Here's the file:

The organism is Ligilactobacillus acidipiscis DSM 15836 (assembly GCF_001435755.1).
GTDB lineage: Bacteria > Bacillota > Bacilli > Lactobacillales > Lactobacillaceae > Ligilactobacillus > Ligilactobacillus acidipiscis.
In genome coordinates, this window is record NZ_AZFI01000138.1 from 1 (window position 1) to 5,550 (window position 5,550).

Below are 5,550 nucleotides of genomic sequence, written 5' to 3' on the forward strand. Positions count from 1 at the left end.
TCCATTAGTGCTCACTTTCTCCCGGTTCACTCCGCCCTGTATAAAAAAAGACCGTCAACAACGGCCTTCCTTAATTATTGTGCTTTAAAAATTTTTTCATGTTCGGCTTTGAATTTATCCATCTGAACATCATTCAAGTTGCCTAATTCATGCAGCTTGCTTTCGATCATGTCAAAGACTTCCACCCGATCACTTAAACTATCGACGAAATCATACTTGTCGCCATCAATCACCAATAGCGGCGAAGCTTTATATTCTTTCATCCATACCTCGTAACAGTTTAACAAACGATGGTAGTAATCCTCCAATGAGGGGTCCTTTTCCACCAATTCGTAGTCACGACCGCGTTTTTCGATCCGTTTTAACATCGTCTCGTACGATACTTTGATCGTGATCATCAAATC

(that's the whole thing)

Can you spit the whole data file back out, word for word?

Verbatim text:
The organism is Ligilactobacillus acidipiscis DSM 15836 (assembly GCF_001435755.1).
GTDB lineage: Bacteria > Bacillota > Bacilli > Lactobacillales > Lactobacillaceae > Ligilactobacillus > Ligilactobacillus acidipiscis.
In genome coordinates, this window is record NZ_AZFI01000138.1 from 1 (window position 1) to 5,550 (window position 5,550).

Below are 5,550 nucleotides of genomic sequence, written 5' to 3' on the forward strand. Positions count from 1 at the left end.
TCCATTAGTGCTCACTTTCTCCCGGTTCACTCCGCCCTGTATAAAAAAAGACCGTCAACAACGGCCTTCCTTAATTATTGTGCTTTAAAAATTTTTTCATGTTCGGCTTTGAATTTATCCATCTGAACATCATTCAAGTTGCCTAATTCATGCAGCTTGCTTTCGATCATGTCAAAGACTTCCACCCGATCACTTAAACTATCGACGAAATCATACTTGTCGCCATCAATCACCAATAGCGGCGAAGCTTTATATTCTTTCATCCATACCTCGTAACAGTTTAACAAACGATGGTAGTAATCCTCCAATGAGGGGTCCTTTTCCACCAATTCGTAGTCACGACCGCGTTTTTCGATCCGTTTTAACATCGTCTCGTACGATACTTTGATCGTGATCATCAAATC